Question: Folding RNA on python
3
gravatar for gprezza
17 months ago by
gprezza30
gprezza30 wrote:

Hi all,

I'd like to write a script in python that, given a set of RNA sequences, finds the ones with the strongest predicted folding. A quick and dirty way like folding them and picking the ones with a - delta G below a set threshold would suffice in my case.

I was looking at two "classical" folding packages (mfold and RNAfold from the Vienna package), that I can run on command line from python. However, neither of them has an options in which just the delta G is output. They produce a series or files for each RNA, and it would be complicated to dive through each one just to extract the delta G value. RNA fold has an output that would fit better my needs, but is still not the ideal.

Does anyone have any suggestion on how to proceed?

EDIT: I'll add some examples, as some people suggested. I'm a bit of a python novice, so my apologies if I am missing any obvious ways to solve my issue.

the best I managed to get is through RNAfold. The output looks like this, repeated for each sequence:

>seq1
AUGGCUGUUCGCCAUUUAAAG
(((((.....)))))...... ( -5.20)

It's not too bad, and I could extract the delta G value (-5.20 here) by telling python to extract the value between the brackets. However, I'm not sure that's the most elegant way, and I was wondering if anyone knew of packages that output a tab delimited file, or of ways to have RNAfold (or mfold) do that.

Another "problem" is that both mfold and RNAfold also produce one file with an image of the folding for each sequence (which I don't need), so then I would have to delete them via python, and again I'm not sure this is ideal.

folding rna python • 1.4k views
ADD COMMENTlink modified 8 months ago by jtimmons30 • written 17 months ago by gprezza30
1

Are they just text files? Have you tried parsing the text output? Python is usually very good at processing text.

ADD REPLYlink written 17 months ago by curious430

Thanks for the comment, I updated my question.

ADD REPLYlink written 17 months ago by gprezza30
1

Have you looked at RNAsketch? This is a Python wrapper for the Vienna Package, which might give you just what you want.

ADD REPLYlink written 17 months ago by cschu1812.5k

Without examples of your output it’s impossible for us to say how to proceed

ADD REPLYlink written 17 months ago by Joe17k

Thanks for the comment, I updated my question.

ADD REPLYlink written 17 months ago by gprezza30

Your approach you described is a perfectly valid approach. Pull out a number between brackets via a regular expression (it wouldn’t be enough to look for brackets alone, since the dot bracket notation would mess it up.

See my answer below.

ADD REPLYlink modified 17 months ago • written 17 months ago by Joe17k

awk '{print $1"\t"$n}' fill in <n> as whatever the column the value is in, assuming it is a tab deliminated file. $1 is the sample name if not... substitute that for wherever the sample name is on that file.

like Brett said... can't really help you if we don't know what file type you are looking at.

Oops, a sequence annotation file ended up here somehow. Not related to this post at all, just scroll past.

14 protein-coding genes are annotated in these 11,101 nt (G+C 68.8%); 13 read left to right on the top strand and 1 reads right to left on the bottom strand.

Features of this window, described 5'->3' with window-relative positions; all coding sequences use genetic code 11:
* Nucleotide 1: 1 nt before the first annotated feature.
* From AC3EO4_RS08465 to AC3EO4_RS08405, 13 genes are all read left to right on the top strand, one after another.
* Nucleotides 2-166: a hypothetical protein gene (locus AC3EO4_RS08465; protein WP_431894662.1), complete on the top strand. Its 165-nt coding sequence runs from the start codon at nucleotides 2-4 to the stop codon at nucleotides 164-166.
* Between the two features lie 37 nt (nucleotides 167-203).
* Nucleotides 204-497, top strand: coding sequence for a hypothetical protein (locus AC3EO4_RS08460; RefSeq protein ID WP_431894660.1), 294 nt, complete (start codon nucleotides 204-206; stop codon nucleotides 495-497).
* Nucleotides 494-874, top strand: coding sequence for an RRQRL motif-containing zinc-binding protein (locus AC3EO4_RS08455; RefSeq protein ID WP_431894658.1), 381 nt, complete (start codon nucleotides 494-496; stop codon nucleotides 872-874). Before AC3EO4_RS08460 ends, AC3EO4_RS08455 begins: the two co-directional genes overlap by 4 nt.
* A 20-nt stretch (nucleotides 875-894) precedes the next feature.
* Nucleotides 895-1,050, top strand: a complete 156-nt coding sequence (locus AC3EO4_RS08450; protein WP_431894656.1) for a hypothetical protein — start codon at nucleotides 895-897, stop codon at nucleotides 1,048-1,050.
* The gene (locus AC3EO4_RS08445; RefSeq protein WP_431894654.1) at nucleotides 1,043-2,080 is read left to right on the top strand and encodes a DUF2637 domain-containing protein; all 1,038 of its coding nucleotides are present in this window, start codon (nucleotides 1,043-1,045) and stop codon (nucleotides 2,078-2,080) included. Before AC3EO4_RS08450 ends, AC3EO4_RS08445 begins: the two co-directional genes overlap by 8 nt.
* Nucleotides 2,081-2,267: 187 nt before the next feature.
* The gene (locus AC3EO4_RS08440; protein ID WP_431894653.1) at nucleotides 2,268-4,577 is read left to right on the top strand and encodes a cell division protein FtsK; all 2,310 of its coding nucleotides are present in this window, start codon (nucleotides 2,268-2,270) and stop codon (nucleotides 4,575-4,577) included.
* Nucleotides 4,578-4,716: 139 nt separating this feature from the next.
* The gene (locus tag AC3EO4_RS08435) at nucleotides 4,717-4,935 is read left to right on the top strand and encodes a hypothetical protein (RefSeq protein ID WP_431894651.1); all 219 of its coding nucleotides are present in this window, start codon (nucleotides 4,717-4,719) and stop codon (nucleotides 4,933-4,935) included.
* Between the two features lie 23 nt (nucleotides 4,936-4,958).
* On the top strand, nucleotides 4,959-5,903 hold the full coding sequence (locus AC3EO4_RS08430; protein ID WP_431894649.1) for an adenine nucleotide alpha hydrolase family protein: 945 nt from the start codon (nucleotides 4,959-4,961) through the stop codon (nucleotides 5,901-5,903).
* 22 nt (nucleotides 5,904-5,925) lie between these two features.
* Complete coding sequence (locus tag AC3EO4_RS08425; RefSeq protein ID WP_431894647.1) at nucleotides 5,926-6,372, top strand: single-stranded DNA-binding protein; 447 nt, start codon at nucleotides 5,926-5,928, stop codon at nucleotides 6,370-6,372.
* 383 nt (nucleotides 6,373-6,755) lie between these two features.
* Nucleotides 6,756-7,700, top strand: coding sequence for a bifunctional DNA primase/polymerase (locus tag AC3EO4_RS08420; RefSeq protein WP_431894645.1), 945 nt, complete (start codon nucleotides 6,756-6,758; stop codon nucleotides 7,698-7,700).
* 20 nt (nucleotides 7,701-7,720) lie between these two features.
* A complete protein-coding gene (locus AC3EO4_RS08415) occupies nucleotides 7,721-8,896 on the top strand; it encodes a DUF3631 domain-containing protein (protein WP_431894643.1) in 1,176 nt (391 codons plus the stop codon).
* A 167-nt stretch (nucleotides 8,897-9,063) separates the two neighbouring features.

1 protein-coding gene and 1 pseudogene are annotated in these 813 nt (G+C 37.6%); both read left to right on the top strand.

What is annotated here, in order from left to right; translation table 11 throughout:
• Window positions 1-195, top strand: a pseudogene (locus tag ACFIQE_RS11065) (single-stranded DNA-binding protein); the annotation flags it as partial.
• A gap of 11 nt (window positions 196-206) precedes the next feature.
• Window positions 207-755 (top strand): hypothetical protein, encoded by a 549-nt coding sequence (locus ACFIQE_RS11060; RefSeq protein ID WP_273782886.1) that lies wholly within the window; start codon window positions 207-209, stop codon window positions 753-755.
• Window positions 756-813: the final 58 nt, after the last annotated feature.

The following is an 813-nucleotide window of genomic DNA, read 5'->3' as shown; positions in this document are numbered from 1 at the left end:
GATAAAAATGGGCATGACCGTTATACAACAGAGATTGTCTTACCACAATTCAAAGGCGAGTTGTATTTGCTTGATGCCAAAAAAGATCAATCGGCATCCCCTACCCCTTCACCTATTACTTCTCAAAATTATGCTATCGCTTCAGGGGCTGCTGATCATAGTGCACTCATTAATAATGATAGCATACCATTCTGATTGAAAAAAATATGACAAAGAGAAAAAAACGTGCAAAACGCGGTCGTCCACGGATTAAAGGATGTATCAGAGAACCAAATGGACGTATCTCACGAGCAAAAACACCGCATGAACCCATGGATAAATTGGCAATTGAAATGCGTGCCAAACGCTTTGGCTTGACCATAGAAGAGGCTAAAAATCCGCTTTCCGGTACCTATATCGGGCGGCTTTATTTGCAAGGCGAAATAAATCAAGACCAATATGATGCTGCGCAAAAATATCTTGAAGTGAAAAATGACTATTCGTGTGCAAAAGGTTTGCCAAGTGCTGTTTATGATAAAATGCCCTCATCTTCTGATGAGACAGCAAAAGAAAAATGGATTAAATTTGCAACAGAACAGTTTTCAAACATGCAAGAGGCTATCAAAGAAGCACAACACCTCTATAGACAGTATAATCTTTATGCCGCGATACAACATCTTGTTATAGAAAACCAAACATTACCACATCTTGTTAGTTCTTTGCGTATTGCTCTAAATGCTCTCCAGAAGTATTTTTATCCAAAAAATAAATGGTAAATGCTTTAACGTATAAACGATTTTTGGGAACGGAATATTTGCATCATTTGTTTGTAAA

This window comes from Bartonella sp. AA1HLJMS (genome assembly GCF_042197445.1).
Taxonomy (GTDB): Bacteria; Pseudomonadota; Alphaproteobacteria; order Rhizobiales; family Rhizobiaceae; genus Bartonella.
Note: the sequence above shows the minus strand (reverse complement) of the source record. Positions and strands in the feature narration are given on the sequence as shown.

ADD REPLYlink written 17 months ago by ggman80
3
gravatar for jtimmons
8 months ago by
jtimmons30
Boston
jtimmons30 wrote:

I created a Python library that does what you want. It uses the same DP algorithm as mfold. There are small differences in free energy estimates between seqfold (this tool) and mfold/Unafold because of things like multi-loop energy calculation, but you can look at the project's examples directory (below) to see compared dg estimates for a list of DNA and RNA sequences.

Documentation

https://github.com/Lattice-Automation/seqfold

Examples

https://github.com/Lattice-Automation/seqfold/tree/master/examples

Python

from seqfold import dg, fold, Struct

# just returns minimum free energy
dg("GGGAGGTCGTTACATCTGGGTAACACCGGTACTGATCCGGTGACCTCCC", temp = 37.0)  # -12.94

# returns a list of `seqfold.Struct` from the minimum free energy structure
structs: List[Struct] = fold("GGGAGGTCGTTACATCTGGGTAACACCGGTACTGATCCGGTGACCTCCC")
print(sum(s.e for s in structs))  # -12.94; same as dg()
for struct in structs:
    print(struct) # prints the i, j, dg, and description of each structure

CLI

$ seqfold GGGAGGTCGTTACATCTGGGTAACACCGGTACTGATCCGGTGACCTCCC -t 32
-17.1
ADD COMMENTlink modified 8 months ago • written 8 months ago by jtimmons30

Since you are providing an answer this is great.

ADD REPLYlink written 8 months ago by genomax89k
0
gravatar for Joe
17 months ago by
Joe17k
United Kingdom
Joe17k wrote:

Here’s one approach:

import sys
import re

regex = re.compile(r'\( -?\d\.\d*\)|\( -?0\)')

with open(sys.argv[1], 'r') as fh:
    num = regex.findall("".join(fh.readlines()))[0].lstrip('( ').rstrip(')')
    print(num)

This is quite a cautious approach, as I pick up the ( ) as well as the leading space in your provided example (assuming thats not a typo), so consequently they need stripping off after to get the number.

I’ve also assumed that the minus symbol may be optional, and that 0 is a valid value (which may or may not have a minus sign).

This will break if, for some reason, your sequence name had a similarly formed decimal in it.

ADD COMMENTlink modified 17 months ago • written 17 months ago by Joe17k
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